After more than a year and a half workshopping their “force related policies” with community stakeholders, the Denver Police Chief Paul Pazen unveiled his department’s final document on Monday.
The 27-page document outlines proper use of weapons, scenarios in which officers should use them and how incidents should be reported after the fact.
In 2016, when then-Chief Robert White announced the new policy would be penned, community groups made it clear they wanted a seat at the table as the document came together. In January 2017, White announced they’d have their shot. In the months since, a small group of civilian representatives have sat through meeting after meeting, providing input and fighting for changes as small as a single word to make sure the document represents community interests now and holds officers accountable in the future.
Pazen said the entire force should be trained in the new standards by the end of the year. In 2019, more intensive training will take place for all officers. That next stage will include an emphasis on hands-on learning with a virtual reality simulator that the department rolled out in 2016; that system will include custom-made scenarios derived from situations brought up by the community group.
Pazen talked about seven recommendations that arose from community representatives.
- Recommendation: DPD’s “Decision Making Model,” which is used in determining what force will be used, should use “declaratory statements in place of questions for the definition of ‘reasonable and necessary.'”
Response: Officers “must ensure that any force they use is reasonable and necessary under the totality of the circumstances.”
Basically, DPD says these are complicated situations and cannot issue literal guidelines for every scenario.
- Recommendation: The word “type” when describing force should be replaced with “degree,” to emphasize how force is applied and not just in what way.
Response: DPD compromised and used the word “amount.” The policy reads: “When needed, officers must use only the amount of force reasonable and necessary under the totality of of circumstances.”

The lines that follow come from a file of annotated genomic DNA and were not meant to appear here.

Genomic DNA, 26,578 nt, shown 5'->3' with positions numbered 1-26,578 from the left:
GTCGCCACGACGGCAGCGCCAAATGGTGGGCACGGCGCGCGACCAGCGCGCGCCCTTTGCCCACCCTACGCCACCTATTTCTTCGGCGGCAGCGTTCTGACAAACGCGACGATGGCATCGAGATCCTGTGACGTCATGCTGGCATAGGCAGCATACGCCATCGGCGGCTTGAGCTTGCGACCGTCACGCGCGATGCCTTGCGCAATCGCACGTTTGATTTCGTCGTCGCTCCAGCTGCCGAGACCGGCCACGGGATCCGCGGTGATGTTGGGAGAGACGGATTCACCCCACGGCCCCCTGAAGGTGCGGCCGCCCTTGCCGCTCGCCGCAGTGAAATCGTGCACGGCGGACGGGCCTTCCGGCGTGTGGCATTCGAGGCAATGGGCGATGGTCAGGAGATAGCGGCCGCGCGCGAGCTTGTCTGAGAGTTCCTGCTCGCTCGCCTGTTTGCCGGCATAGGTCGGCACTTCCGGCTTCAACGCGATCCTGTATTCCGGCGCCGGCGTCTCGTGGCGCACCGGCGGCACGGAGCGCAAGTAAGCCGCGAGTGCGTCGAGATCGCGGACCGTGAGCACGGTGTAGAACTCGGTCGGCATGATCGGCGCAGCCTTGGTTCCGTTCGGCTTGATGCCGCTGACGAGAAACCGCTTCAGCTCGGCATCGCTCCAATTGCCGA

More on why this matters below.
- Recommendation: Nonlethal force should not be used against people who are only verbally confrontational to police.
Response: “Officers should not interfere with the rights of individuals to exercise their First Amendment rights if they have not violated a law.”
Discussion on this topic touched on an incident in which Colorado Independent Editor Susan Greene was handcuffed while a man was being detained. Chief Pazen called it the “elephant in the room,” and said the department is taking “additional training steps” to ensure a situation like that will not occur again.
“No officer should be utilizing force whatsoever when someone is exercising their First Amendment rights,” Pazen said.
- Recommendation: DPD’s Internal Affairs Division should “investigate certain types of force.”
Response: “The DPD does not utilize a tiered approach to force.”
“Every use of force report that occurs … except officer-involved shooting,” Pazen said, will be “reviewed by trained officers.” Cases of officer-involved shootings have a separate protocol for investigation.
Recommendation: The use of multiple tasers should be prohibited against a single person.
Response: “Officers must articulate the need for multiple and repeated CEW/TASER use as necessary and reasonable. An initial use may not be effective to take an individual into custody.”
Recommendation: Ripp™ leg restraints should not be attached to arrestee’s handcuffs.
Response: This recommendation was added to the policy with DPD input.
- Recommendation: Officers involved in a shooting should not be allowed to review body camera footage immediately after an incident.
Response: This recommendation was added to the policy with DPD input.